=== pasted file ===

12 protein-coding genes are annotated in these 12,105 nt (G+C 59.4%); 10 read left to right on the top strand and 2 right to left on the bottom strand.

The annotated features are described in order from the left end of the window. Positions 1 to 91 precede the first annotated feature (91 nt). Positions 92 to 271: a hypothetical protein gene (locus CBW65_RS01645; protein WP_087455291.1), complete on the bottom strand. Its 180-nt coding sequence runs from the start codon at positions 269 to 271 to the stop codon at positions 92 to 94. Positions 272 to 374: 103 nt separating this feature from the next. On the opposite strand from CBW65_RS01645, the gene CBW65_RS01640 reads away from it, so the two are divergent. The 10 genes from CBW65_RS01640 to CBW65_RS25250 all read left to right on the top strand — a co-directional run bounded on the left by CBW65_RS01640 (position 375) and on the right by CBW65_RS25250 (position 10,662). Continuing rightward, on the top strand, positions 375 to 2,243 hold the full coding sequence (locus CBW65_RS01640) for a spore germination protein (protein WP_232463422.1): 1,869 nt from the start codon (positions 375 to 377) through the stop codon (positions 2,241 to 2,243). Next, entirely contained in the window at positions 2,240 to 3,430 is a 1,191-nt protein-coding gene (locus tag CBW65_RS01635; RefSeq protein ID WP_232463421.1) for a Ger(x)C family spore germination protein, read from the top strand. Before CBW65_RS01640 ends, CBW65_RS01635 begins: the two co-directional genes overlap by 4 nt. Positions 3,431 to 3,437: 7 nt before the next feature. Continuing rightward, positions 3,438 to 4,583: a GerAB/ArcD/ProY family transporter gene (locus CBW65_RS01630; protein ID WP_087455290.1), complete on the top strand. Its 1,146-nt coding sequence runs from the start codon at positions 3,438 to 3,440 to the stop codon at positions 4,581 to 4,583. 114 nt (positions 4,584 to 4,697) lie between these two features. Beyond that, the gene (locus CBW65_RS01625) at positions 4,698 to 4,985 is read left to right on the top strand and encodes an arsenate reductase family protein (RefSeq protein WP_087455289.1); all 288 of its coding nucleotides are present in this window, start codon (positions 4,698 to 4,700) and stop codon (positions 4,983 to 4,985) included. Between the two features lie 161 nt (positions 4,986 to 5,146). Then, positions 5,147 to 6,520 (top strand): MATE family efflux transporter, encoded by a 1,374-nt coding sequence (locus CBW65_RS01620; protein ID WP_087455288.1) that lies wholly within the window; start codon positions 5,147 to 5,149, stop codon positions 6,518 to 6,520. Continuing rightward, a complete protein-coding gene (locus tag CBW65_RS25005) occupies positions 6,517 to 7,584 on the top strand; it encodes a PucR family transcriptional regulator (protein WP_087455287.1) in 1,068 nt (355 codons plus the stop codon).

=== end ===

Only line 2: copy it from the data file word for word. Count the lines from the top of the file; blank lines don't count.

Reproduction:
The annotated features are described in order from the left end of the window. Positions 1 to 91 precede the first annotated feature (91 nt). Positions 92 to 271: a hypothetical protein gene (locus CBW65_RS01645; protein WP_087455291.1), complete on the bottom strand. Its 180-nt coding sequence runs from the start codon at positions 269 to 271 to the stop codon at positions 92 to 94. Positions 272 to 374: 103 nt separating this feature from the next. On the opposite strand from CBW65_RS01645, the gene CBW65_RS01640 reads away from it, so the two are divergent. The 10 genes from CBW65_RS01640 to CBW65_RS25250 all read left to right on the top strand — a co-directional run bounded on the left by CBW65_RS01640 (position 375) and on the right by CBW65_RS25250 (position 10,662). Continuing rightward, on the top strand, positions 375 to 2,243 hold the full coding sequence (locus CBW65_RS01640) for a spore germination protein (protein WP_232463422.1): 1,869 nt from the start codon (positions 375 to 377) through the stop codon (positions 2,241 to 2,243). Next, entirely contained in the window at positions 2,240 to 3,430 is a 1,191-nt protein-coding gene (locus tag CBW65_RS01635; RefSeq protein ID WP_232463421.1) for a Ger(x)C family spore germination protein, read from the top strand. Before CBW65_RS01640 ends, CBW65_RS01635 begins: the two co-directional genes overlap by 4 nt. Positions 3,431 to 3,437: 7 nt before the next feature. Continuing rightward, positions 3,438 to 4,583: a GerAB/ArcD/ProY family transporter gene (locus CBW65_RS01630; protein ID WP_087455290.1), complete on the top strand. Its 1,146-nt coding sequence runs from the start codon at positions 3,438 to 3,440 to the stop codon at positions 4,581 to 4,583. 114 nt (positions 4,584 to 4,697) lie between these two features. Beyond that, the gene (locus CBW65_RS01625) at positions 4,698 to 4,985 is read left to right on the top strand and encodes an arsenate reductase family protein (RefSeq protein WP_087455289.1); all 288 of its coding nucleotides are present in this window, start codon (positions 4,698 to 4,700) and stop codon (positions 4,983 to 4,985) included. Between the two features lie 161 nt (positions 4,986 to 5,146). Then, positions 5,147 to 6,520 (top strand): MATE family efflux transporter, encoded by a 1,374-nt coding sequence (locus CBW65_RS01620; protein ID WP_087455288.1) that lies wholly within the window; start codon positions 5,147 to 5,149, stop codon positions 6,518 to 6,520. Continuing rightward, a complete protein-coding gene (locus tag CBW65_RS25005) occupies positions 6,517 to 7,584 on the top strand; it encodes a PucR family transcriptional regulator (protein WP_087455287.1) in 1,068 nt (355 codons plus the stop codon).